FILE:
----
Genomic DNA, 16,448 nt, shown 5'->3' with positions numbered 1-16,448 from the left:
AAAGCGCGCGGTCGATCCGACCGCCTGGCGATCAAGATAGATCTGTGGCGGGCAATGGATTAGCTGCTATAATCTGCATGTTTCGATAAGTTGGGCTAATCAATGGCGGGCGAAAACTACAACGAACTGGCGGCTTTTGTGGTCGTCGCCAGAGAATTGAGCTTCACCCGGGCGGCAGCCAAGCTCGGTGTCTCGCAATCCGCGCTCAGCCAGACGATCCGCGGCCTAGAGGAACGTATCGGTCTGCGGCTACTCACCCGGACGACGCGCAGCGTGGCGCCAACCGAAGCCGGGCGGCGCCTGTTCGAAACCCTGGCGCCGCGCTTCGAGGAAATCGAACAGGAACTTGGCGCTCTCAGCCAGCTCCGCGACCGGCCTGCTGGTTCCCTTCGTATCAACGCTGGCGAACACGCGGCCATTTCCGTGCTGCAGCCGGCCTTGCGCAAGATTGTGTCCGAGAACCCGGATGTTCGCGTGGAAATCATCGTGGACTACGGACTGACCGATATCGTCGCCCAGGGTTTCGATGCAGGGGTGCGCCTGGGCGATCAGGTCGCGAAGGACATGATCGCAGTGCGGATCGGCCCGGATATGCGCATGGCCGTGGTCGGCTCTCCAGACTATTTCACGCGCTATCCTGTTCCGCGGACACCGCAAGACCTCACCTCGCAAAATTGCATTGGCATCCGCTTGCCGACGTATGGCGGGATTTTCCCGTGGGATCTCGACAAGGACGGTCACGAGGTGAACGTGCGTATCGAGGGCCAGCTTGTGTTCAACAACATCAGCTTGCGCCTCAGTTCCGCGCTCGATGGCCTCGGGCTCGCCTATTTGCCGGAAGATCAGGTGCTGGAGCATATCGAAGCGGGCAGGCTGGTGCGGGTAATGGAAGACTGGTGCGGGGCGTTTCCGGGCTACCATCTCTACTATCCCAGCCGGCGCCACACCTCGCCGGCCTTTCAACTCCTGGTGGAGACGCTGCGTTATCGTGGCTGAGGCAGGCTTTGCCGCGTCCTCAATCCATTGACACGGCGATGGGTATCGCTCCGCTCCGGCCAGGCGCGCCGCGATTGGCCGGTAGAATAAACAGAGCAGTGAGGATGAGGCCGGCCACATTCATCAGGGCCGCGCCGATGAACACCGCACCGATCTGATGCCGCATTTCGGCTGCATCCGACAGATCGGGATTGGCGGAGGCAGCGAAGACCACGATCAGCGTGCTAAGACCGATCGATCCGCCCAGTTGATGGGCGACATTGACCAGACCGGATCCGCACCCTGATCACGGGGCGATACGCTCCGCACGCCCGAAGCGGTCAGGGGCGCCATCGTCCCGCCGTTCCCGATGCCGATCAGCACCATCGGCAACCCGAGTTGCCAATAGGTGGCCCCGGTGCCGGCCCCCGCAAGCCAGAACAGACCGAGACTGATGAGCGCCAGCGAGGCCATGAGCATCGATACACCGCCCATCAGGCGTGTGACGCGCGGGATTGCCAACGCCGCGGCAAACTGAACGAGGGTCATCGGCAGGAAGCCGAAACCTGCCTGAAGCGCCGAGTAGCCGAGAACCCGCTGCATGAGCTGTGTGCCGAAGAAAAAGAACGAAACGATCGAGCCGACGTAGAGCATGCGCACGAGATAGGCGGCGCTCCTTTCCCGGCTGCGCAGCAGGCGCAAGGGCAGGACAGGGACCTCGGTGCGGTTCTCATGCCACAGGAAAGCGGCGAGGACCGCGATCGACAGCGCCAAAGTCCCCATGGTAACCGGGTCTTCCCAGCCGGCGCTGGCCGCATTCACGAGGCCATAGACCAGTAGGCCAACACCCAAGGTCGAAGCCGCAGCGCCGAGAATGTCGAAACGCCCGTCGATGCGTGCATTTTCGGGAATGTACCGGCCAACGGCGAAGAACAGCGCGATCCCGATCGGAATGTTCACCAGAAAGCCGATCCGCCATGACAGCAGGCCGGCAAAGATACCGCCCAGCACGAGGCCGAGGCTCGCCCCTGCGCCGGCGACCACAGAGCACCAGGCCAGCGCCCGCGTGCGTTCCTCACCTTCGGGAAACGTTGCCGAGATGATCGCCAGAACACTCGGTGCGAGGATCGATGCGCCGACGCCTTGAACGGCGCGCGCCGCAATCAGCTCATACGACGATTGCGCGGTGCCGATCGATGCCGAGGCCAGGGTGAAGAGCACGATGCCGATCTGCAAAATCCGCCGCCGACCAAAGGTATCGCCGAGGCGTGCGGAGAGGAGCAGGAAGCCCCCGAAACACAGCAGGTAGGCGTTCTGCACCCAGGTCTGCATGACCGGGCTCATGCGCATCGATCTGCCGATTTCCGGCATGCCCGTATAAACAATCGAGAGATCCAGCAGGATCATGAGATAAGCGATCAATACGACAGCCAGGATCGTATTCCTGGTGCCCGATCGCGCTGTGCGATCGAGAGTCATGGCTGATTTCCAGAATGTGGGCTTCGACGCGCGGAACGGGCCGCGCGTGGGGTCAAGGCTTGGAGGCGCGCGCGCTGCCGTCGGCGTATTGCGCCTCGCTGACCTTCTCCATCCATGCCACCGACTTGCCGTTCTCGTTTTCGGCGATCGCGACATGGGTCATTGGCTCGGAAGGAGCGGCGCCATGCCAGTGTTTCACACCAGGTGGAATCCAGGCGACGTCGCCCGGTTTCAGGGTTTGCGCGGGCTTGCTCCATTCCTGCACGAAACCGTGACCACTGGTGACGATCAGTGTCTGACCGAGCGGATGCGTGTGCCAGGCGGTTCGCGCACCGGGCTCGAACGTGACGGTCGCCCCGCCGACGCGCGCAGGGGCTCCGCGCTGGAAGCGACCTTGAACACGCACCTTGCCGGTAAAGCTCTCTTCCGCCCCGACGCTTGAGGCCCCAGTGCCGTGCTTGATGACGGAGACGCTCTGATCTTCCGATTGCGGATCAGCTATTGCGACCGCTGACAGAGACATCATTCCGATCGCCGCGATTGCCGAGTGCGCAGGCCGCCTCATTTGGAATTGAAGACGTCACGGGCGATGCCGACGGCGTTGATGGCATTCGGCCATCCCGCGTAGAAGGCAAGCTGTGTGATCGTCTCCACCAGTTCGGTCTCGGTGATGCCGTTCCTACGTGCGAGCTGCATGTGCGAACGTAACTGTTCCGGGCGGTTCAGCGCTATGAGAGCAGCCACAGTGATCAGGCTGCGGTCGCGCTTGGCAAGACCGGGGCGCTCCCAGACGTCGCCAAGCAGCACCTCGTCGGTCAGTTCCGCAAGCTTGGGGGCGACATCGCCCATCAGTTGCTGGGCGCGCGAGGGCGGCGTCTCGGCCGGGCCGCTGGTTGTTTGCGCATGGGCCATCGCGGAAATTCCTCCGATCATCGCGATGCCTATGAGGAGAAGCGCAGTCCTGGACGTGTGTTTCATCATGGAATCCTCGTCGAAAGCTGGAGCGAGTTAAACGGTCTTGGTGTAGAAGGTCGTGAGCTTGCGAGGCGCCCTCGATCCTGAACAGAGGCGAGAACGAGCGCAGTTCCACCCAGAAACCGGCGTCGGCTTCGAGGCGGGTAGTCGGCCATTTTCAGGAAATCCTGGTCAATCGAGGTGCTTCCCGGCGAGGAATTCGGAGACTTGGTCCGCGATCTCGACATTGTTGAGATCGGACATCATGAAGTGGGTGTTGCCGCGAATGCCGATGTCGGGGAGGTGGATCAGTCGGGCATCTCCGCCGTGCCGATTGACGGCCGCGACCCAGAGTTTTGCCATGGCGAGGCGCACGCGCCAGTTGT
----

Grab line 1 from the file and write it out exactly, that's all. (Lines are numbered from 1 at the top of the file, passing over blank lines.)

Genomic DNA, 16,448 nt, shown 5'->3' with positions numbered 1-16,448 from the left: